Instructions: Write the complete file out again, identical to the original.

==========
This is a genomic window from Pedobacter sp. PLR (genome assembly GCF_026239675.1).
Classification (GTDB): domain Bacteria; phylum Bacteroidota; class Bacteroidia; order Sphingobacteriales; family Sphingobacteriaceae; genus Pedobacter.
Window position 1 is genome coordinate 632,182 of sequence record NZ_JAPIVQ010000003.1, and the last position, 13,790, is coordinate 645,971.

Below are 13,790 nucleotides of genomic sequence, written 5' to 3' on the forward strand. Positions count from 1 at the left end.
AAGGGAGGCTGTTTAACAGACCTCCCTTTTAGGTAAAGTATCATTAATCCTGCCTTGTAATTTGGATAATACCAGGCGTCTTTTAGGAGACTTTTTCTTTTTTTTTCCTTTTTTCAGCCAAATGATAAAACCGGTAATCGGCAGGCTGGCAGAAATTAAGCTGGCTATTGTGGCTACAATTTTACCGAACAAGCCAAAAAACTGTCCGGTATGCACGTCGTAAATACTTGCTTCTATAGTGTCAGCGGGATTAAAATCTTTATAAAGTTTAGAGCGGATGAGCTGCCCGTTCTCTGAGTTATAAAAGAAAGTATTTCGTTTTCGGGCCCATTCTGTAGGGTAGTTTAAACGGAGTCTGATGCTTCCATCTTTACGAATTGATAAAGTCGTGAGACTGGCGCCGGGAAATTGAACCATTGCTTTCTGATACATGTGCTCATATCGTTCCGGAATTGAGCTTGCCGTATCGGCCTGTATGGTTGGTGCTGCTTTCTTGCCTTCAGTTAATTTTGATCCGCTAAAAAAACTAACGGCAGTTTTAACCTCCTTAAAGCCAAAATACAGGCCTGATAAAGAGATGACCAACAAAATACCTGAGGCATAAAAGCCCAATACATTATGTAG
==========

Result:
This is a genomic window from Pedobacter sp. PLR (genome assembly GCF_026239675.1).
Classification (GTDB): domain Bacteria; phylum Bacteroidota; class Bacteroidia; order Sphingobacteriales; family Sphingobacteriaceae; genus Pedobacter.
Window position 1 is genome coordinate 632,182 of sequence record NZ_JAPIVQ010000003.1, and the last position, 13,790, is coordinate 645,971.

Below are 13,790 nucleotides of genomic sequence, written 5' to 3' on the forward strand. Positions count from 1 at the left end.
AAGGGAGGCTGTTTAACAGACCTCCCTTTTAGGTAAAGTATCATTAATCCTGCCTTGTAATTTGGATAATACCAGGCGTCTTTTAGGAGACTTTTTCTTTTTTTTTCCTTTTTTCAGCCAAATGATAAAACCGGTAATCGGCAGGCTGGCAGAAATTAAGCTGGCTATTGTGGCTACAATTTTACCGAACAAGCCAAAAAACTGTCCGGTATGCACGTCGTAAATACTTGCTTCTATAGTGTCAGCGGGATTAAAATCTTTATAAAGTTTAGAGCGGATGAGCTGCCCGTTCTCTGAGTTATAAAAGAAAGTATTTCGTTTTCGGGCCCATTCTGTAGGGTAGTTTAAACGGAGTCTGATGCTTCCATCTTTACGAATTGATAAAGTCGTGAGACTGGCGCCGGGAAATTGAACCATTGCTTTCTGATACATGTGCTCATATCGTTCCGGAATTGAGCTTGCCGTATCGGCCTGTATGGTTGGTGCTGCTTTCTTGCCTTCAGTTAATTTTGATCCGCTAAAAAAACTAACGGCAGTTTTAACCTCCTTAAAGCCAAAATACAGGCCTGATAAAGAGATGACCAACAAAATACCTGAGGCATAAAAGCCCAATACATTATGTAG